Mach v0.3 has been released! For all the details check out the announcement

Perfected GLFW bindings for Zig, with 100% API coverage, zero-fuss installation, cross compilation, and more.

What does a ziggified GLFW API offer?

  • Enums, always know what value a GLFW function can accept as everything is strictly typed. And use the nice Zig syntax to access enums, like window.getKey(.escape) instead of c.glfwGetKey(window, c.GLFW_KEY_ESCAPE)
  • Slices instead of C pointers and lengths.
  • Generics, so you can just use window.hint instead of glfwWindowHint, glfwWindowHintString, etc.
  • packed structs represent bit masks, so you can use if (joystick.down and joystick.right) instead of if (joystick & c.GLFW_HAT_DOWN and joystick & c.GLFW_HAT_RIGHT), etc.
  • Methods, e.g. my_window.hint(...) instead of glfwWindowHint(my_window, ...)
  • true and false instead of c.GLFW_TRUE and c.GLFW_FALSE constants.

How do I use OpenGL, Vulkan, WebGPU, etc. with this?

You’ll need to bring your own library, e.g.:

Getting started

First zig init-exe to create a Zig project. Then you will need to create a new build.zig.zon file, and update your build.zig and src/main.zig files:


mach-glfw uses the Zig package manager. Create a build.zig.zon in your project (replace LATEST_COMMIT with the latest commit hash):

.mach_glfw = .{
    .url = "",

(change LATEST_COMMIT to the actual latest mach-glfw commit hash.) Next, run zig build and the compiler will tell you to add a .hash entry next to the .url, follow its advice and copy+paste that next to the .url:

note: expected .hash = "12209838fcfb7a77d2d6931efdc7448c033a1b7dad11d082c94bbeeba9d1038cd311",


Add the following to your build.zig below your const exe = b.addExecutable(...) line:

    // Use mach-glfw
    const glfw_dep = b.dependency("mach_glfw", .{
        .target = target,
        .optimize = optimize,
    exe.root_module.addImport("mach-glfw", glfw_dep.module("mach-glfw"));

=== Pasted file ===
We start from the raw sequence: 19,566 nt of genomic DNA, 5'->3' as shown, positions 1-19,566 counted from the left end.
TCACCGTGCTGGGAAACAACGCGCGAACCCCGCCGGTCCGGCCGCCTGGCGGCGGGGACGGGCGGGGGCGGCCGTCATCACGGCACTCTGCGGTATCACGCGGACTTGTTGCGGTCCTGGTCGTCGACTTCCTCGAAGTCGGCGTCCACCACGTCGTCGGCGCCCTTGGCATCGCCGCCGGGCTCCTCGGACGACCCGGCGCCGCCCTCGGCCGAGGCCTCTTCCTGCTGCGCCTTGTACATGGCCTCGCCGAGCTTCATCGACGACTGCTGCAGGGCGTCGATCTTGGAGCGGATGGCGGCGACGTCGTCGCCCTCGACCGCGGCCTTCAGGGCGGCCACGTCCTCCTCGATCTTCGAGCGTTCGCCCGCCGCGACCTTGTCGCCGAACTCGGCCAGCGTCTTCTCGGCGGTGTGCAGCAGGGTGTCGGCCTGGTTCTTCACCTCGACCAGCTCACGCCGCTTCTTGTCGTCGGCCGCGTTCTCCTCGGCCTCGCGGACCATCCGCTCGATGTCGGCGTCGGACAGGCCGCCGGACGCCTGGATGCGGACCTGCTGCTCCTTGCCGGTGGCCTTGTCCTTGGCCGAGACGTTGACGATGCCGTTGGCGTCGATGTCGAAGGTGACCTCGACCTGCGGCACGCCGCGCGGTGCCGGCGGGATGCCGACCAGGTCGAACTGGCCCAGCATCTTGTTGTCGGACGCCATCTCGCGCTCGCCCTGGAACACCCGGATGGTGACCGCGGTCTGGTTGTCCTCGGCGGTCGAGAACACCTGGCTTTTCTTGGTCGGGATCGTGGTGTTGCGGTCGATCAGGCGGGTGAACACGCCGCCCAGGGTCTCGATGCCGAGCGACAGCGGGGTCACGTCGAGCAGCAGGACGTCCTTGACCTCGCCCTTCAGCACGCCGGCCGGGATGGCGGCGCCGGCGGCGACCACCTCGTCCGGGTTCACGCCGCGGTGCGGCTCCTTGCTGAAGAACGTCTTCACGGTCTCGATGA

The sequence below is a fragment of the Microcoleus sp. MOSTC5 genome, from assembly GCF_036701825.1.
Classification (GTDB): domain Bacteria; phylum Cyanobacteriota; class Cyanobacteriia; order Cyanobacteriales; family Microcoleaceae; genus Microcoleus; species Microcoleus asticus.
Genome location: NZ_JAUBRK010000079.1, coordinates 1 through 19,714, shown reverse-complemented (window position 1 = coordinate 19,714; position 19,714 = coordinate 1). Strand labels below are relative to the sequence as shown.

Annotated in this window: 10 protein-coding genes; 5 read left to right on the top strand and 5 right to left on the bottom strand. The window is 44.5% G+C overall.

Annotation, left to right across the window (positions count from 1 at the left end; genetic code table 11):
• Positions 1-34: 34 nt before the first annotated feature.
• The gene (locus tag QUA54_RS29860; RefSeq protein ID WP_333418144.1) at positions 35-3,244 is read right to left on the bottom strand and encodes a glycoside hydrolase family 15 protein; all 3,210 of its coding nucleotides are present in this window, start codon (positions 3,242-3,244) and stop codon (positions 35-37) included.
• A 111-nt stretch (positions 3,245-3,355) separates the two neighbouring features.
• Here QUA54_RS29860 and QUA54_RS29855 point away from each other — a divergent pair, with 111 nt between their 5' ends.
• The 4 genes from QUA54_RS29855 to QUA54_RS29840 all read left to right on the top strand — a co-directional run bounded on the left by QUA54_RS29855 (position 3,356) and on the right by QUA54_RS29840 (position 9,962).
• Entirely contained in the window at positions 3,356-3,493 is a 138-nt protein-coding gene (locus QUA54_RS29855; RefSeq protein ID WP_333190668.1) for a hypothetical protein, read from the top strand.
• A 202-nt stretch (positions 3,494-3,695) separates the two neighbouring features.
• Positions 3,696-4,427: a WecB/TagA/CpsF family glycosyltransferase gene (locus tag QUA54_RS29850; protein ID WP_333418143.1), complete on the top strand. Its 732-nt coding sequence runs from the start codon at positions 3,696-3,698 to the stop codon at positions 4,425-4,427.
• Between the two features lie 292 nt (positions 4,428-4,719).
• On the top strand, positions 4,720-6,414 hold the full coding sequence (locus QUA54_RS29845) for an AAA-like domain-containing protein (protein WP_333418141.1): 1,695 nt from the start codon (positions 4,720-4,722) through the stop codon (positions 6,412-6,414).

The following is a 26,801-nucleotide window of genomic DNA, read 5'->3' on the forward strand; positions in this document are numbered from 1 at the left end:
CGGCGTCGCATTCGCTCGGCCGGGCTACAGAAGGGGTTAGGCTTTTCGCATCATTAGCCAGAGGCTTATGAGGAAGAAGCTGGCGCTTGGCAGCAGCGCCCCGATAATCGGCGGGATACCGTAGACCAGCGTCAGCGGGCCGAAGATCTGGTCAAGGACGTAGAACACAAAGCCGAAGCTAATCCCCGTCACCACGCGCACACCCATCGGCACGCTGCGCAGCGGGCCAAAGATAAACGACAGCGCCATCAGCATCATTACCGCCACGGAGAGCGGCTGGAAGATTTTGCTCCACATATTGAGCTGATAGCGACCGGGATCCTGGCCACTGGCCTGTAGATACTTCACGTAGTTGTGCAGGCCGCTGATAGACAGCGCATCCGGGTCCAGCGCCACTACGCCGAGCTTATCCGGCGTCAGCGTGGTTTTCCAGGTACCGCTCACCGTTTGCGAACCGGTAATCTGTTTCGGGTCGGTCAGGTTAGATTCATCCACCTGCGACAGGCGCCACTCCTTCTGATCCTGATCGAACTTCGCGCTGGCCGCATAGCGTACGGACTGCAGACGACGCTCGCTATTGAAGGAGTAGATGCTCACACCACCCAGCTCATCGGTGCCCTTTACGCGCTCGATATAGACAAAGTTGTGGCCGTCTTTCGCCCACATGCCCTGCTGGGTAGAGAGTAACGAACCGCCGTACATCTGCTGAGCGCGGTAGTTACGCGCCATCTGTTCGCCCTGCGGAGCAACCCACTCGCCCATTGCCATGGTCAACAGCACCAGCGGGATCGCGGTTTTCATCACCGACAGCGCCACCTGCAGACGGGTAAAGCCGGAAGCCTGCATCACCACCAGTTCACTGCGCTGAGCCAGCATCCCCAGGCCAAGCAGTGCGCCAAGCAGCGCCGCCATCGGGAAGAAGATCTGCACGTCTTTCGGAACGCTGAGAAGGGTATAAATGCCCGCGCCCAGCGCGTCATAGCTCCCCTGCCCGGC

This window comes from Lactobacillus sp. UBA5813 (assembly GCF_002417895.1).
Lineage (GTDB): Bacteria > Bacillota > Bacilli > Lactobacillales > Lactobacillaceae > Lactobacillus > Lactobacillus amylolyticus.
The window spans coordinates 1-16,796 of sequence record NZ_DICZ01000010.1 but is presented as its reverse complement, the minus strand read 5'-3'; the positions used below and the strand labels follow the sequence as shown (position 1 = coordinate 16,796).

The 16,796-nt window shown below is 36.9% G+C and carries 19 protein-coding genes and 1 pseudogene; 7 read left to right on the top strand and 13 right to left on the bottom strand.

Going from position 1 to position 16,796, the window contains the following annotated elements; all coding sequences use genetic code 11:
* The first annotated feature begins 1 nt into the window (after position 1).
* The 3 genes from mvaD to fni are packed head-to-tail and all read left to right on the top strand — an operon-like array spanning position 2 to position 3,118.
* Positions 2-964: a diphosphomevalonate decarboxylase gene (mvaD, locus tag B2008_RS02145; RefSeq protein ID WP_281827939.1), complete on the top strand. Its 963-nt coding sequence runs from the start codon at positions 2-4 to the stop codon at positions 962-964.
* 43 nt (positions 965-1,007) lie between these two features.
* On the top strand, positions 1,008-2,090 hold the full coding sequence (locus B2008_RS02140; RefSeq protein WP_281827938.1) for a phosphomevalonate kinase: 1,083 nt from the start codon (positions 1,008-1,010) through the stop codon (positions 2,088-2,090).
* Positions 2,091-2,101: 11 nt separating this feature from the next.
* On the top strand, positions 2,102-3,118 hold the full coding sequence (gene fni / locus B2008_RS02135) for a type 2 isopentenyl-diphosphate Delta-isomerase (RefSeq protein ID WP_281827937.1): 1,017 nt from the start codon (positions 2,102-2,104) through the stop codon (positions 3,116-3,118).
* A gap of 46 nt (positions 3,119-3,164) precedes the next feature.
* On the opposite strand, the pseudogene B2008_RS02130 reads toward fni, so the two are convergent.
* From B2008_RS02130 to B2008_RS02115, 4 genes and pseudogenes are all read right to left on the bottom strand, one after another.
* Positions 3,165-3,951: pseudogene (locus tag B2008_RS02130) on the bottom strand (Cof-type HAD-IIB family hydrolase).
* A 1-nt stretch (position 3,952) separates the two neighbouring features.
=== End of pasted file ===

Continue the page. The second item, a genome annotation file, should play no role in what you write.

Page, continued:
Here’s an example program to get you started:

const std = @import("std");
const glfw = @import("mach-glfw");

/// Default GLFW error handling callback
fn errorCallback(error_code: glfw.ErrorCode, description: [:0]const u8) void {
    std.log.err("glfw: {}: {s}\n", .{ error_code, description });

pub fn main() !void {
    if (!glfw.init(.{})) {
        std.log.err("failed to initialize GLFW: {?s}", .{glfw.getErrorString()});
    defer glfw.terminate();

    // Create our window
    const window = glfw.Window.create(640, 480, "Hello, mach-glfw!", null, null, .{}) orelse {
        std.log.err("failed to create GLFW window: {?s}", .{glfw.getErrorString()});
    defer window.destroy();

    // Wait for the user to close the window.
    while (!window.shouldClose()) {

Ran into trouble?

Triple-check you followed the build.zig.zon instructions correctly, it’s easy to mess that part up.

Feel free to join the Mach Discord community for help.

A warning about error handling

Unless the action you’re performing is truly critical to your application continuing further, you should avoid terminating on GLFW errors and log them instead.

Unfortunately, GLFW must return errors for a large portion of its functionality on some platforms, but especially for Wayland in particular. If you want your application to run well for most Linux users, you should e.g. merely log errors that are not critical.

Here is a rough list of functionality Wayland does not support:

  • Window.setIcon
  • Window.setPos, Window.getPos
  • Window.iconify, Window.focus
  • Monitor.setGamma
  • Monitor.getGammaRamp, Monitor.setGammaRamp

For example, window.getPos() will always return x=0, y=0 on Wayland due to lack of platform support. Ignoring this error is a reasonable choice for most applications. However, errors like this can still be caught and handled:

const pos = window.getPos();

// Option 1: convert a GLFW error into a Zig error.
// Heed our warning about Wayland above, though!
glfw.getErrorCode() catch |err| {
    std.log.err("failed to get window position: error={}", .{err});
    return err; // Or fall back to an alternative implementation.

// Option 2: log a human-readable description of the error.
if (glfw.getErrorString()) |description| {
    std.log.err("failed to get window position: {s}", .{description});
    // ...

// Option 3: use a combination of the above approaches.
if (glfw.getError()) |err| {
    const error_code = err.error_code; // Zig error
    const description = err.description; // Human-readable description
    std.log.err("failed to get window position: error={}: {s}", .{error_code, description});
    // ...

Note that the above example relies on GLFW’s saved error being empty; otherwise, previously emitted errors may be mistaken for an error caused by window.getPos().

If your application frequently ignores errors, it may be necessary to call glfw.clearError() or defer glfw.clearError() to ensure a clean slate for future error handling.

GLFW version

We generally follow the latest master version of GLFW, as recorded here, as this allows us to work with the GLFW author to fix e.g. undefined behavior that Zig catches, and benefit from the latest & greatest changes - such as runtime X11/Wayland switching recently.